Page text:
Music: Preservation Hall Jazz Band
Preservation Hall in New Orleans is more than 200 years old. So come expecting exceptional jazz - but don't expect air conditioning. Uploaded by Britannica.com.
Take the blues quality of African music. Play it on instruments mostly invented in Europe. Filter it through the African-American experience. Then mix it all together in a port city that’s influenced by the comings and goings of various nationalities and ethnic groups. That’s jazz. American jazz. New Orleans jazz.
Although the building now known as the Preservation Hall is old (it housed a tavern during the War of 1812 – that old), it only became the church for New Orleans jazz when jam sessions (I started to write “informal jam sessions”, but that’s redundant) filled the air with music when the building housed an art gallery. It became Preservation Hall in 1961, and its original members played with some of the early jazz pioneers, including Jelly Roll Morton and Louis Armstrong.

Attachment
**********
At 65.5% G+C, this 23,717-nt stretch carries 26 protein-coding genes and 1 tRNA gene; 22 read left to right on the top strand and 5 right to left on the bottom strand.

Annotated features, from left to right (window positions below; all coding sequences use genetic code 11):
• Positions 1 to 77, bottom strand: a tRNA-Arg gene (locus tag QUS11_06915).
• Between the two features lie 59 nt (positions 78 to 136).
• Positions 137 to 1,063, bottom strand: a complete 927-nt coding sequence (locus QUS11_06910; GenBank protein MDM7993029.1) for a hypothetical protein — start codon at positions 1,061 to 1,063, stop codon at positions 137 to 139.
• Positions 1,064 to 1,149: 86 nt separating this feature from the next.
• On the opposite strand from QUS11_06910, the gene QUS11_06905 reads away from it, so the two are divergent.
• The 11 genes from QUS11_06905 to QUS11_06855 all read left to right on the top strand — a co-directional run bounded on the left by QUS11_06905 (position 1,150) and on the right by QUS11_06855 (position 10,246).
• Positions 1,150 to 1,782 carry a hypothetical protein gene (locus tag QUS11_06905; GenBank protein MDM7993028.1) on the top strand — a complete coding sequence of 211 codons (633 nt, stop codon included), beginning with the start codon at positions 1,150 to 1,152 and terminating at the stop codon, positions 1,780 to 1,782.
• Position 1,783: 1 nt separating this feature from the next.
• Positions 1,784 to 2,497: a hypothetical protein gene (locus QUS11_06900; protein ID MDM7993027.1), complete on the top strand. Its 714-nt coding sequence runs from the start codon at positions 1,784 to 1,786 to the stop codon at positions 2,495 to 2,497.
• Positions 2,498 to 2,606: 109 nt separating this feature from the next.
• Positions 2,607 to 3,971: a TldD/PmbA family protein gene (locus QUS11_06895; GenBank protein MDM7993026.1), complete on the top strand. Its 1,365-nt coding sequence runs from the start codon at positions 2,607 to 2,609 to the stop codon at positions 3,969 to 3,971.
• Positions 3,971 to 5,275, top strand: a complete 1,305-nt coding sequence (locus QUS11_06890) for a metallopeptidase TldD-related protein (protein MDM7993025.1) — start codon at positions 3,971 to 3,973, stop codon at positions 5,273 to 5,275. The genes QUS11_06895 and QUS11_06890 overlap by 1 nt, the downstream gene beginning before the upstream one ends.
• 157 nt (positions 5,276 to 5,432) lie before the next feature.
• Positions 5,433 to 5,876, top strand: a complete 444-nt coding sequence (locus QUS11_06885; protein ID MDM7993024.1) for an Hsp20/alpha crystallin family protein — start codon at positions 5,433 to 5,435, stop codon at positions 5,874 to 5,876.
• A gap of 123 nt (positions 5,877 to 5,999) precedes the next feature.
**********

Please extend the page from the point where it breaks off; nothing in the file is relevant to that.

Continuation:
The Preservation Hall Jazz Band now plays not only in New Orleans but around the world. In fact, if you happen to be in North Carolina, Virginia, or West Virginia, you have access to a special treat in 2011: The Preservation Hall Jazz Band’s Creole Christmas. Doesn’t that sound great? I bet they play a special version of “Deck the Preservation Halls.”
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